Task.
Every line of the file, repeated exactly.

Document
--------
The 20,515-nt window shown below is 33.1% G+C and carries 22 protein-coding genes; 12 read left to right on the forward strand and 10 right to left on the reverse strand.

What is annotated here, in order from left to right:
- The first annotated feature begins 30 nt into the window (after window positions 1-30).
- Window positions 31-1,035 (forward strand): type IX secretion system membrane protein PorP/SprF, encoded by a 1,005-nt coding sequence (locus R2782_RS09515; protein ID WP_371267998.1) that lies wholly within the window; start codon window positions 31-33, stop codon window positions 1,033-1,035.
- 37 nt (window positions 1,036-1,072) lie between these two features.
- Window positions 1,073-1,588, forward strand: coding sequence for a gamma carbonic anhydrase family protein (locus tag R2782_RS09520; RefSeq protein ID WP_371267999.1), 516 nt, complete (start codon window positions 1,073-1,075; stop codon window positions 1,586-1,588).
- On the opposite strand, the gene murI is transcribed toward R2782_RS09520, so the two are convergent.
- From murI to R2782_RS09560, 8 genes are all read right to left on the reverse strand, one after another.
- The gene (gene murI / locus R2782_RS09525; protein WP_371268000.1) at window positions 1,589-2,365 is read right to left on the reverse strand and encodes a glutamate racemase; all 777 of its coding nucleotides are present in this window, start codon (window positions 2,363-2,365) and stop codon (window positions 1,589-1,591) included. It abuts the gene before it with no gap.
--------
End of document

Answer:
The 20,515-nt window shown below is 33.1% G+C and carries 22 protein-coding genes; 12 read left to right on the forward strand and 10 right to left on the reverse strand.

What is annotated here, in order from left to right:
- The first annotated feature begins 30 nt into the window (after window positions 1-30).
- Window positions 31-1,035 (forward strand): type IX secretion system membrane protein PorP/SprF, encoded by a 1,005-nt coding sequence (locus R2782_RS09515; protein ID WP_371267998.1) that lies wholly within the window; start codon window positions 31-33, stop codon window positions 1,033-1,035.
- 37 nt (window positions 1,036-1,072) lie between these two features.
- Window positions 1,073-1,588, forward strand: coding sequence for a gamma carbonic anhydrase family protein (locus tag R2782_RS09520; RefSeq protein ID WP_371267999.1), 516 nt, complete (start codon window positions 1,073-1,075; stop codon window positions 1,586-1,588).
- On the opposite strand, the gene murI is transcribed toward R2782_RS09520, so the two are convergent.
- From murI to R2782_RS09560, 8 genes are all read right to left on the reverse strand, one after another.
- The gene (gene murI / locus R2782_RS09525; protein WP_371268000.1) at window positions 1,589-2,365 is read right to left on the reverse strand and encodes a glutamate racemase; all 777 of its coding nucleotides are present in this window, start codon (window positions 2,363-2,365) and stop codon (window positions 1,589-1,591) included. It abuts the gene before it with no gap.